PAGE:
Colorado Sage-Grouse are Released into the Wild after Successful Study
I recently had the rare opportunity to watch Colorado Parks and Wildlife release three female Gunnison Sage-grouse on Poncha Pass in northern San Luis Valley, Colorado. Grouse are typically captured at night, transported to the release site, and then released very early the next morning. But this release was different…
The three hens were five years old (grouse typically live for two to five years in the wild). They were taken from the nest as eggs and hatched in captivity as part of a captive breeding program at the USDA National Wildlife Research Center in Fort Collins, Colorado. The program studied how to raise grouse in captivity and whether chicks raised in captivity could be released successfully into the wild. The study had run its course and was not renewed due to the success of habitat restoration efforts and stable sage-grouse populations in the Gunnison Basin, so it was time for the grouse to be released.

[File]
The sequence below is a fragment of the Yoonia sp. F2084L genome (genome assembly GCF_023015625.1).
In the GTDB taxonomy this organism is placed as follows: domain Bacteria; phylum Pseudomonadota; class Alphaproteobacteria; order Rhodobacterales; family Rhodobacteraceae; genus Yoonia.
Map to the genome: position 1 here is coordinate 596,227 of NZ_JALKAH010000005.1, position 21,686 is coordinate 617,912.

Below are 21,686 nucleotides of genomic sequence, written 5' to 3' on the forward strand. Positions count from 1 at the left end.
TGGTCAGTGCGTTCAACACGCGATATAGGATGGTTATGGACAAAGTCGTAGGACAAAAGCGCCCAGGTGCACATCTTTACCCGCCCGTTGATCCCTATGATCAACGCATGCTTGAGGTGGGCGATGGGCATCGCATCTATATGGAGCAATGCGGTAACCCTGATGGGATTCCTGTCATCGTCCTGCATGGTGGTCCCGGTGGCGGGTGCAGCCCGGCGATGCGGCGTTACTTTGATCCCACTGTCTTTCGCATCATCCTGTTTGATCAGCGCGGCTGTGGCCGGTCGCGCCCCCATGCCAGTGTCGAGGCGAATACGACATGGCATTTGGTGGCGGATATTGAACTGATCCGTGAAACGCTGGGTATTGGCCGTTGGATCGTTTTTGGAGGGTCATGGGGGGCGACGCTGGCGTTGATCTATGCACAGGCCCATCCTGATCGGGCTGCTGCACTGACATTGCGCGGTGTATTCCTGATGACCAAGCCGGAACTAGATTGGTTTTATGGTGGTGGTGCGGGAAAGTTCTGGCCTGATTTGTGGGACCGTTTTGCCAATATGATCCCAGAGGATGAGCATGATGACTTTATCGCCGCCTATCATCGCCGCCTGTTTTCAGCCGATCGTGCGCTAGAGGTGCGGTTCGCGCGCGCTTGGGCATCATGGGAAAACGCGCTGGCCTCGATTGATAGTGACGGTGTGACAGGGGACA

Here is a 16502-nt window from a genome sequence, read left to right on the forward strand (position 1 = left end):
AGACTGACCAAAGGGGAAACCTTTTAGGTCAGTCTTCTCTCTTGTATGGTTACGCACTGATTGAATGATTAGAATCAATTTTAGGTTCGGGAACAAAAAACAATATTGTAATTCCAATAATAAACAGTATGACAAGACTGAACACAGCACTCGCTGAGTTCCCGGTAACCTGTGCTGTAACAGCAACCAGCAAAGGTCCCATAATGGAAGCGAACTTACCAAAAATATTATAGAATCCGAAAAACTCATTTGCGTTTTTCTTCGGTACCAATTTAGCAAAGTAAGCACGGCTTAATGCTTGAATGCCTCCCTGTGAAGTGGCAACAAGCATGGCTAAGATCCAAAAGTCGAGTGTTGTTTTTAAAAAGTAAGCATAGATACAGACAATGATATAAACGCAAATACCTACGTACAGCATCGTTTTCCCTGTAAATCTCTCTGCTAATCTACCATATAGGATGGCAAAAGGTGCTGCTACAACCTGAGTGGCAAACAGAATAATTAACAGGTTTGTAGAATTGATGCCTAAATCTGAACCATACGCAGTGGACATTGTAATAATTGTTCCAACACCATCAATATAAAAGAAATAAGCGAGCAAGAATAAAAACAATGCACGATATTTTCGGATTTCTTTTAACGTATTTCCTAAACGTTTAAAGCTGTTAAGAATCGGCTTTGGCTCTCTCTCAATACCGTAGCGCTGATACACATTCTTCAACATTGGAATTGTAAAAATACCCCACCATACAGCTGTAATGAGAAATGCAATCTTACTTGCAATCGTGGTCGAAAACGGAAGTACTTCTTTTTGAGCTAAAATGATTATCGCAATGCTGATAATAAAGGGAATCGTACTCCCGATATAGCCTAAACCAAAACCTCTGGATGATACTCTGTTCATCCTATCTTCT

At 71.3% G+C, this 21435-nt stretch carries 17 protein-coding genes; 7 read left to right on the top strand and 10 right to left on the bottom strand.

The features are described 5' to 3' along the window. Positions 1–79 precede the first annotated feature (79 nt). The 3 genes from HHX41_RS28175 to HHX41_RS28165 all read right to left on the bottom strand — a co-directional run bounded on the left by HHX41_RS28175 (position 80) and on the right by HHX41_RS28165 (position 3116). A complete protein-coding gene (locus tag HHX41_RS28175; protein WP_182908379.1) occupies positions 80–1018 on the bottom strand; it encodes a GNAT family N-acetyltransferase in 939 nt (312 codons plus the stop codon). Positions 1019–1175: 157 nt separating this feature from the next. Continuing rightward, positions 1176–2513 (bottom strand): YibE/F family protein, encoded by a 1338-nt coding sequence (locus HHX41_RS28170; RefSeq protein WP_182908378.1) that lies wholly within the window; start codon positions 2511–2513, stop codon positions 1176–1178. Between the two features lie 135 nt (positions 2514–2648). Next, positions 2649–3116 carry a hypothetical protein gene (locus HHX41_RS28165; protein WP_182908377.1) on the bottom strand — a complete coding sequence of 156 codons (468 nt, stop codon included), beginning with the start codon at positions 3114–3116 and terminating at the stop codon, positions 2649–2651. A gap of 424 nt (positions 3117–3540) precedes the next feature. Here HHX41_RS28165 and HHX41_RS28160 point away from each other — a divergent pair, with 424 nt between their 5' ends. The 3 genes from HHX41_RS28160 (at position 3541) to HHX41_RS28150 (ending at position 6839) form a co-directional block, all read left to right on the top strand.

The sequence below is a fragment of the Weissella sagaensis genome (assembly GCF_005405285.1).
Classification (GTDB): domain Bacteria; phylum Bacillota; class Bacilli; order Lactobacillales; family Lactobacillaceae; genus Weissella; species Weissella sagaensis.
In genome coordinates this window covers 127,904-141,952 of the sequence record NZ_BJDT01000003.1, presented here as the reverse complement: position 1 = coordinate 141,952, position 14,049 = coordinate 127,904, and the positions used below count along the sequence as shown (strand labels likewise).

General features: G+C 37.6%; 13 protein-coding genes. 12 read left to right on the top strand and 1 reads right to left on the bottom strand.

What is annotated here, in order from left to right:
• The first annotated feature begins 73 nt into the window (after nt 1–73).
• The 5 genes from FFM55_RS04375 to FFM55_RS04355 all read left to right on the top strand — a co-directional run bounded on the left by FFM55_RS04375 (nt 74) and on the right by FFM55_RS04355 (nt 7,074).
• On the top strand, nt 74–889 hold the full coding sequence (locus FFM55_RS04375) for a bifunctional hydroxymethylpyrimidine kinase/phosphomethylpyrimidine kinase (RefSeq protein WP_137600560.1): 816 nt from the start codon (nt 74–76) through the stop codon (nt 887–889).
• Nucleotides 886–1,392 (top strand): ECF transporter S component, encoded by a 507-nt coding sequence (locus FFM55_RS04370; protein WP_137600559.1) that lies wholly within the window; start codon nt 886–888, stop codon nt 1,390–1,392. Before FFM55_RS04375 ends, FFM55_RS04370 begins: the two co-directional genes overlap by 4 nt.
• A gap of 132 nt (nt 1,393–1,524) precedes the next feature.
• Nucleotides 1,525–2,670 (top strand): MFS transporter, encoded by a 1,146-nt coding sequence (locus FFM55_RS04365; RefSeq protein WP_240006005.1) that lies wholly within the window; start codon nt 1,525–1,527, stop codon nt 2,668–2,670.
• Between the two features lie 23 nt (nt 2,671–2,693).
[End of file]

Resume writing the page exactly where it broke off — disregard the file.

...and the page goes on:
Before releasing the grouse, Colorado Parks and Wildlife staff collected feather samples and attached radio transmitters to the grouse. The radio transmitters are among many tools that CPW and partners, including the BLM, use to monitor the Poncha Pass population.